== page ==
As another day of heavy rain fell on Lynchburg, conditions became much worse as flood waters submerged roads and threatened low-lying homes and businesses.
Metro Mayor Bonnie Lewis urged residents to stay home if at all possible, as more rain was on the way as darkness fell.
The county was under a tornado watch until 10 p.m. Saturday night. A flash flood watch remained in effect until midnight. Many roads were closed and Lewis said that list would stay active throughout the night because of impending rain.
The Tennessee Valley Authority increased the flow at Tims Ford Dam from 4K CFS to 18K CFS.
“We evacuated the lower end of the county today because we knew (TVA) was going to do that,” Lewis said. “The First United Methodist Church is open for shelter and they’re putting people up at the hotel.
“Right now, we’ve got things under control.”
Jack Daniel’s ceased tours and the hardware store and Miss Mary Bobo’s closed early, canceling the second seating. The visitors center did let people inside out of the rain, but it too closed.
Flood waters encroached up to the back of Miss Mary Bobo’s but did not get inside.
As of 7 p.m., the main roads, such as Lynchburg Highway, were easily driveable, but Lewis warned residents not to get complacent.
“There’s some pretty severe weather headed our way,” she said. “They say we might get an inch and a half more.”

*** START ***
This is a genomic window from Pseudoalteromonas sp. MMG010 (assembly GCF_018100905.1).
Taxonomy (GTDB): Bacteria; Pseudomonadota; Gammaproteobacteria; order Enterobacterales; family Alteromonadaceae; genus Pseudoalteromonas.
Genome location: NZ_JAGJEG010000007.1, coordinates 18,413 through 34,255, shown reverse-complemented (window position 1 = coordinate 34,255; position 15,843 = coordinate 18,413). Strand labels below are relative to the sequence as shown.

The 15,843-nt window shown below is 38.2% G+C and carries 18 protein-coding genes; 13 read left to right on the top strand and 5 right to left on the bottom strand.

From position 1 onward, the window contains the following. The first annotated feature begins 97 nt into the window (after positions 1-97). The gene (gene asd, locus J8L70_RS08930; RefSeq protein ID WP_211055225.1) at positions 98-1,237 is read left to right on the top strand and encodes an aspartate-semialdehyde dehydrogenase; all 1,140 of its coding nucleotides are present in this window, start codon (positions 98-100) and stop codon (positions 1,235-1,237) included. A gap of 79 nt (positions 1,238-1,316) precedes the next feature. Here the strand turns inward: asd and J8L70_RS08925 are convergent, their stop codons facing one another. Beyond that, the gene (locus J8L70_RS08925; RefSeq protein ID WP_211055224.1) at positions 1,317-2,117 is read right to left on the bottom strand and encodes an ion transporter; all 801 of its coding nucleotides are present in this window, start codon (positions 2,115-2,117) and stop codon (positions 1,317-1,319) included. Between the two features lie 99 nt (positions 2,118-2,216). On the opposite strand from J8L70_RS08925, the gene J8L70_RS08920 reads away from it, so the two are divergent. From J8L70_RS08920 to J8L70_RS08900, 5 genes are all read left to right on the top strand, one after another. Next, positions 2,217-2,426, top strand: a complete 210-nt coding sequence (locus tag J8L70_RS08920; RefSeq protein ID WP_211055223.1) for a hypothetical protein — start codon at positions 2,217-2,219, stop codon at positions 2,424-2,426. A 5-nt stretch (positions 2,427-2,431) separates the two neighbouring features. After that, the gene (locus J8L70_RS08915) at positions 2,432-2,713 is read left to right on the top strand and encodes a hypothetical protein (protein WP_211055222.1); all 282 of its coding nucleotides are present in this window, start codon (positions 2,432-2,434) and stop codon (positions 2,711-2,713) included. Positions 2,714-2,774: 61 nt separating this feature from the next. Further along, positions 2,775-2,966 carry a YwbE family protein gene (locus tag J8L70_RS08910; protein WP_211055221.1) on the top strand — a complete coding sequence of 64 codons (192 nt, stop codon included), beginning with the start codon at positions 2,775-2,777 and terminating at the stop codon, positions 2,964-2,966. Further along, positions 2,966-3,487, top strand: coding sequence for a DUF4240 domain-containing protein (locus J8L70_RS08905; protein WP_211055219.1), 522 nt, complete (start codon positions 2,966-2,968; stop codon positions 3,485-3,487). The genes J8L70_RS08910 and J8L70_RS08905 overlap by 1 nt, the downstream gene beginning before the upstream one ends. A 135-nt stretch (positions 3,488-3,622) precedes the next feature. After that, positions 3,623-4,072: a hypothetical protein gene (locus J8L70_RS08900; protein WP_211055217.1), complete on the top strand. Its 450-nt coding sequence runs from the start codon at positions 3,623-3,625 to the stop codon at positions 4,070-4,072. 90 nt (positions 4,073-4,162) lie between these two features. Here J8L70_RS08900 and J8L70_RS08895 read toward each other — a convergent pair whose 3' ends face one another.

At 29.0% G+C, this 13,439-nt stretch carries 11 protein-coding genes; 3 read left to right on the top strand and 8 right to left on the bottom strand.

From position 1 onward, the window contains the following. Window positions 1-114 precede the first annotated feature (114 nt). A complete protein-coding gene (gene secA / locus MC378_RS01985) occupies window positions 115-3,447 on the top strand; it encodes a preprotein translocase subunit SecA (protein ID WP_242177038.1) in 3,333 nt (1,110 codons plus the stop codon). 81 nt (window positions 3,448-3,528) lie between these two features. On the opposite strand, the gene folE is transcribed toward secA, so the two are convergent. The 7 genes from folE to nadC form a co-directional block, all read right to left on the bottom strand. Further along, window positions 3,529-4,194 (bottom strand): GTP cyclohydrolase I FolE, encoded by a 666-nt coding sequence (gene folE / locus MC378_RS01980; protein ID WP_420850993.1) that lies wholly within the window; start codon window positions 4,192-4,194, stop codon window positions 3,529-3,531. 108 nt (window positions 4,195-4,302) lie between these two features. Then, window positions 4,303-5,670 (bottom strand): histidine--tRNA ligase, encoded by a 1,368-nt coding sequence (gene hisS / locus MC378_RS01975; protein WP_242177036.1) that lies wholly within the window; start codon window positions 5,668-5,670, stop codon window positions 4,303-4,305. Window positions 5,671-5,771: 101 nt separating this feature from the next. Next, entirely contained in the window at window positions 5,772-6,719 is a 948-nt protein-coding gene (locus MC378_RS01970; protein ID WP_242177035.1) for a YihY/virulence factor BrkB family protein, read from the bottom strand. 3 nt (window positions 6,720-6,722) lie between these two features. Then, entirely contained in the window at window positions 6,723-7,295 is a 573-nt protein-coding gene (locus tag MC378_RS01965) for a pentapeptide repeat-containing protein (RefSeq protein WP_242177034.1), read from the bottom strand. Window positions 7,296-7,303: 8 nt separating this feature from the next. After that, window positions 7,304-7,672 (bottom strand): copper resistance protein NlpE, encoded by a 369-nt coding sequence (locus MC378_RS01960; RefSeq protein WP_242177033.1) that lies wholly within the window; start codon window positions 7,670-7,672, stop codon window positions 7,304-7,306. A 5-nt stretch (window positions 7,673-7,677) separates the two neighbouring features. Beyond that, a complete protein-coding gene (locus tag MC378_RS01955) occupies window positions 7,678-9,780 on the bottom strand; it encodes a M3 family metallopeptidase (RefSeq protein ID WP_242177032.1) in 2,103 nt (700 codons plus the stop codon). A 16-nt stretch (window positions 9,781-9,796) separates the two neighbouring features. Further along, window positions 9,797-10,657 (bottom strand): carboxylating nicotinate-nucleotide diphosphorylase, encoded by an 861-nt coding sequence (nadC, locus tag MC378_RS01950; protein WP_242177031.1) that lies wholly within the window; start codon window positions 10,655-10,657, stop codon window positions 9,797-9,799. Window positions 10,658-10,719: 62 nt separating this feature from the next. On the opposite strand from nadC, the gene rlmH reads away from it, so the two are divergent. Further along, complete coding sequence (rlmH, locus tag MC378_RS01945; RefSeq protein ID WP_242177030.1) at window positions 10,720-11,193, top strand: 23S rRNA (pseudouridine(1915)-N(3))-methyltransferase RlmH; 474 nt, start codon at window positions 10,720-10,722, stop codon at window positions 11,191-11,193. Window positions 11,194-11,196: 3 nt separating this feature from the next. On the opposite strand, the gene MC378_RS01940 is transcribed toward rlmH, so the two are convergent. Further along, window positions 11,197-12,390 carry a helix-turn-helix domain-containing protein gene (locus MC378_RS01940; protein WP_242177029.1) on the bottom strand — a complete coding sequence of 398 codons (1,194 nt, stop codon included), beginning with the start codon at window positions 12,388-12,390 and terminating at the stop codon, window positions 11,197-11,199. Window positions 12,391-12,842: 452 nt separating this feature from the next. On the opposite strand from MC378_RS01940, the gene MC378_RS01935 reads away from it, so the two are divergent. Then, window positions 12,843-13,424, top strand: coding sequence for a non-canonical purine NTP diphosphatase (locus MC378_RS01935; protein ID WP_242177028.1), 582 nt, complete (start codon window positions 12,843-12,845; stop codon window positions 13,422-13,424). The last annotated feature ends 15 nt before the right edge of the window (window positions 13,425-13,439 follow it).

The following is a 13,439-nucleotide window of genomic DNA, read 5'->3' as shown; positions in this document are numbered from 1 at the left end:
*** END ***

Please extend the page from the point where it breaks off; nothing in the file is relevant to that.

No injuries had been reported to Lewis as of 6 p.m.
“Right now, everybody needs to be weather-alert and pay attention to what’s going on.”
From MCSD at 6:30 p.m.:
“State Route 50 going toward Fayetteville is passable, However State Route 50 going toward Tims Ford Dam is now closed at Galloway Lane just across the Moore County Line.”
The list of closed roads:
Gattistown, Dry Prong, Coker, Dogtail, Turkey Creek Loop, Ashley, Cumberland Springs, Raysville, Hurricane Creek, Shelton, Harry Hill, Cashion, Motlow Barns, Main Street, Goose Branch, Short Creek, State Route 129.
The National Weather Service advisory for Saturday night:
“Showers and a few thunderstorms, some with locally heavy rain
are possible this morning. A strong cold front will bring
another round of showers and thunderstorms across the region
this afternoon and evening. Given the already saturated soils,
any additional rain will fall as runoff and lead to a
continued threat for flash flooding. Additional rainfall
amounts of 1 to 3 inches are possible, especially over
northwest Alabama and southern middle Tennessee.”
The Moore County boys basketball game set for Saturday night has been moved to Sunday afternoon at 3 p.m., still at Merrol Hyde Magnet School.
Weather was bad across the state, with Gov. Bill Lee putting a state of emergency in place for Tennessee.
The Tennessee Emergency Management Agency activated the Tennessee Emergency Management Plan.
Lee is asking Tennesseans to follow the instructions of emergency officials and stay on alert due to rising flood waters and the potential for more severe weather.
“Our departments and agencies are monitoring the ongoing weather developments in our state and they are coordinating to be fully prepared,” Lee said in a news release.